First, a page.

I suspect they will not want to go without a fight, but I am equally sure that when its time they will be gone and it will be with a crash not a whimper.

An illegal war, with another on the way, corruption from day 1, lying to the public, Fraud, favours to those whithin.

They have lowered politics to a new level.

I think they are out, and it will be sooner than later. The news for them just gets worse each week and that is what we know about, imagine what will happen when its all out in the open!!!.

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Some may ridicule the mantra Bricks and Mortar as the best investment.

However I think this is truer today than it has ever been in the past.

call for employers to be able to renege on pension benefits promised to workers was made yesterday by a member of the board of the pension watchdog.

ADVERTISEMENT

Alan Pickering, a leading figure in the industry, said the law should be changed to allow "a one-off opportunity for employers to renegotiate the past".

The call by by Mr Pickering, on the board of the Pensions Regulator and the author of a 2002 government report on pensions reform, looks set to deepen anxiety about future retirement incomes. He made his remarks at the annual investment conference of the National Association of Pension Funds in Edinburgh, where the main focus of delegates was on how to control the costs and risks of occupational pension provision.

A new Pensions Regulator was put in place in April 2005 to ensure that employers fund schemes properly. The regulator also created an insurance scheme, the pension protection fund, to cover payments to members of underfunded schemes sponsored by insolvent employers.

Amicus, the trade union, vowed last night to fight any attempt to cut pensions. It said: "How can you even think of depriving people of the hard-earned money they have put away for their retirement?"

An attempt to reduce benefits that have already been earned looks set to be the next battlefront for employers who are taking steps to limit future entitlements. It would run counter to legal precedents that bind solvent employers to honour all accrued benefits.

Employers are cutting the accrual of future benefits or slowing the rate at which they are earned.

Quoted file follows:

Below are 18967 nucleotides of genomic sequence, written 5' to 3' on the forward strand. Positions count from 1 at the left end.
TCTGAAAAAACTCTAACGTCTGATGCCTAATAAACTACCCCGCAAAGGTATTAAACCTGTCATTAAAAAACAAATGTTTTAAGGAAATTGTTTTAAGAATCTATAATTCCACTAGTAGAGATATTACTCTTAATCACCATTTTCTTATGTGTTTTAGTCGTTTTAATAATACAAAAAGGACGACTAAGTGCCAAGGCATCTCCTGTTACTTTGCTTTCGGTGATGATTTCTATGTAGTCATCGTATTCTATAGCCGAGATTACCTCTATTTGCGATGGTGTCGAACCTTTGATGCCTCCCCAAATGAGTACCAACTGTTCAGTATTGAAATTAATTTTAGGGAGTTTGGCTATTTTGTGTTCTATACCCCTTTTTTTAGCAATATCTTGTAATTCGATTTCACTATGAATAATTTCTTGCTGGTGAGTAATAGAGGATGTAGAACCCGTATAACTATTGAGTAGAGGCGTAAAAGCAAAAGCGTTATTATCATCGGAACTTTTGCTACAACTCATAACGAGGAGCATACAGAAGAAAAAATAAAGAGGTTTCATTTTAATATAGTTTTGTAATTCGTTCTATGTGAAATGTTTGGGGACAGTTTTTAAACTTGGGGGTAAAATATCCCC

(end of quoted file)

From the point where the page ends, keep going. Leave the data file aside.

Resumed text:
Is this and EA ADVERTISEMENT?

Why buy bricks and mortar at todays overinflated prices when you could buy them for min. 20K less in a year.

That's -20K to start with + interest payments.

You only pay interest for the first 10 years, whose side are you on Laurejon, making or loosing money.

Advising or marketing?

Edited by music man

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Some may ridicule the mantra Bricks and Mortar as the best investment.

However I think this is truer today than it has ever been in the past.

call for employers to be able to renege on pension benefits promised to workers was made yesterday by a member of the board of the pension watchdog.

ADVERTISEMENT

Alan Pickering, a leading figure in the industry, said the law should be changed to allow "a one-off opportunity for employers to renegotiate the past".

The call by by Mr Pickering, on the board of the Pensions Regulator and the author of a 2002 government report on pensions reform, looks set to deepen anxiety about future retirement incomes. He made his remarks at the annual investment conference of the National Association of Pension Funds in Edinburgh, where the main focus of delegates was on how to control the costs and risks of occupational pension provision.

A new Pensions Regulator was put in place in April 2005 to ensure that employers fund schemes properly. The regulator also created an insurance scheme, the pension protection fund, to cover payments to members of underfunded schemes sponsored by insolvent employers.

Amicus, the trade union, vowed last night to fight any attempt to cut pensions. It said: "How can you even think of depriving people of the hard-earned money they have put away for their retirement?"

An attempt to reduce benefits that have already been earned looks set to be the next battlefront for employers who are taking steps to limit future entitlements. It would run counter to legal precedents that bind solvent employers to honour all accrued benefits.

Employers are cutting the accrual of future benefits or slowing the rate at which they are earned.

Not if the value of your "investment" falls.

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  • 301 Brexit, House prices and Summer 2020

    1. 1. Including the effects Brexit, where do you think average UK house prices will be relative to now in June 2020?


      • down 5% +
      • down 2.5%
      • Even
      • up 2.5%
      • up 5%